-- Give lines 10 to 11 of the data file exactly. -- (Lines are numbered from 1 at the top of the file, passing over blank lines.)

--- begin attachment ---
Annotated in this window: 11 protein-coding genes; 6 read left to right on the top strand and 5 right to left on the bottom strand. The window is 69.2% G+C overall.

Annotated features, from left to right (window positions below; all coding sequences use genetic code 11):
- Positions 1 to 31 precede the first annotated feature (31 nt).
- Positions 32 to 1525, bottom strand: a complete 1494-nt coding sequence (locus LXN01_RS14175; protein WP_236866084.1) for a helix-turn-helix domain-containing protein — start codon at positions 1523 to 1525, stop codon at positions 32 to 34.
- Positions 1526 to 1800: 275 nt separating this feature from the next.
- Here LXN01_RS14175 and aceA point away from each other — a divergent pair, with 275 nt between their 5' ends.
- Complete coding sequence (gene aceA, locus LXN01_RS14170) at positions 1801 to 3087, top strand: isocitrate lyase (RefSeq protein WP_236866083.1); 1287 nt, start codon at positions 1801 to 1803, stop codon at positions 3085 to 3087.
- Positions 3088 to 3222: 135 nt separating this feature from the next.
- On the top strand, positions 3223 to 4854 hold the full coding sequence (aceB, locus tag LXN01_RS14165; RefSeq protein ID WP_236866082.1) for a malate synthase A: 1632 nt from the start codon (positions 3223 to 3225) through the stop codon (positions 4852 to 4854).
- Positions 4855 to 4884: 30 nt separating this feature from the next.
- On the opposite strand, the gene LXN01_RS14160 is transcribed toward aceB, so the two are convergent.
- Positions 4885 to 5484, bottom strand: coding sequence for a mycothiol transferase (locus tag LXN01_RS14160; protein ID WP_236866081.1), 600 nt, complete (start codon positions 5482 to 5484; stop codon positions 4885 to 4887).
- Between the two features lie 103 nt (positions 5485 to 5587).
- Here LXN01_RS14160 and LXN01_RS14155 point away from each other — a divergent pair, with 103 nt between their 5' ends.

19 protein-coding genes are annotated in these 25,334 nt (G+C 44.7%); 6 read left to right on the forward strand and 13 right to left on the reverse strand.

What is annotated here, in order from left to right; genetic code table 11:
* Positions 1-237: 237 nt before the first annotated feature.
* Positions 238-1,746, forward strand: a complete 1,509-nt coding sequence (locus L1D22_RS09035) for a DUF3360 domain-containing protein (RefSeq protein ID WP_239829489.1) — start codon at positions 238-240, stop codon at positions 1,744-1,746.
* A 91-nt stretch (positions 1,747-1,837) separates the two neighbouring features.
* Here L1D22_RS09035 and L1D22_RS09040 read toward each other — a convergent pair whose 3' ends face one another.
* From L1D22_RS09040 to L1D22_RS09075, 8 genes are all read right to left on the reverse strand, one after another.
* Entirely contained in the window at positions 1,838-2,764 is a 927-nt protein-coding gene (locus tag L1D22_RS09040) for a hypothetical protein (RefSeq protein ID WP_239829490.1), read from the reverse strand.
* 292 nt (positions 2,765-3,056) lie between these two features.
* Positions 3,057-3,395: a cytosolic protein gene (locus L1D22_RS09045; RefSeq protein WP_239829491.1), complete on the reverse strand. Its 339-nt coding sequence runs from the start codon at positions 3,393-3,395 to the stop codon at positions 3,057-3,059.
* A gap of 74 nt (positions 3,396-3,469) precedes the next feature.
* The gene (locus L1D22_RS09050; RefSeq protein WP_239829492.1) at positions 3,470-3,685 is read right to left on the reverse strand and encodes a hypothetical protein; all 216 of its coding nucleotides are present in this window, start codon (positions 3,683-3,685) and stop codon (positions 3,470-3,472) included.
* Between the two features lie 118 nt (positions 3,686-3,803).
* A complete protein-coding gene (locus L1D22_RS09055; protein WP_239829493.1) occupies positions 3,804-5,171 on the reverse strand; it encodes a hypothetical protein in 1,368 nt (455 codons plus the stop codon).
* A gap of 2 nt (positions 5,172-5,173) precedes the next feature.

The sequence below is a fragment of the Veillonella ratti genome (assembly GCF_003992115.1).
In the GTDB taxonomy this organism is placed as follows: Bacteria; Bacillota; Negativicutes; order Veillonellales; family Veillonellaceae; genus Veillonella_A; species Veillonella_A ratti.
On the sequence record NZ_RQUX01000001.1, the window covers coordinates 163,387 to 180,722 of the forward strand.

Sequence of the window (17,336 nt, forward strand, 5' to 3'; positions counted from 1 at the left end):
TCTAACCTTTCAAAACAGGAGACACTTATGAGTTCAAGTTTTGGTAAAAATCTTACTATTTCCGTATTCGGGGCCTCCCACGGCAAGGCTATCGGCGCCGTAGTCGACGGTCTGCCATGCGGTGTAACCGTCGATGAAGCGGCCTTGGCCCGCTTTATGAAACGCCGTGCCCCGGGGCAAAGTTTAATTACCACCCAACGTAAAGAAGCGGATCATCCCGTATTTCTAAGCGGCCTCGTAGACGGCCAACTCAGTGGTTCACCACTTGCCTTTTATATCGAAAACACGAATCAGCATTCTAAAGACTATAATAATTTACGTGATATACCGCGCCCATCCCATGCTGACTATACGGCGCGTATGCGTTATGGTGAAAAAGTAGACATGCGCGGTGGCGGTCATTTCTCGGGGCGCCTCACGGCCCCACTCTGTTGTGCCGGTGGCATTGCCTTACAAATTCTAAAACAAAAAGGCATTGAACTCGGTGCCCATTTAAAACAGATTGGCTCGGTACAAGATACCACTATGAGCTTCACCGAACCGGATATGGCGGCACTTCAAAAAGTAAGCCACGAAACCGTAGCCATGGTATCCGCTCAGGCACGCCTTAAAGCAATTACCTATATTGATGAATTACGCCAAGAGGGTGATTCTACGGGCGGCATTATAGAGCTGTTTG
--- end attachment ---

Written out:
- Positions 4855 to 4884: 30 nt separating this feature from the next.
- On the opposite strand, the gene LXN01_RS14160 is transcribed toward aceB, so the two are convergent.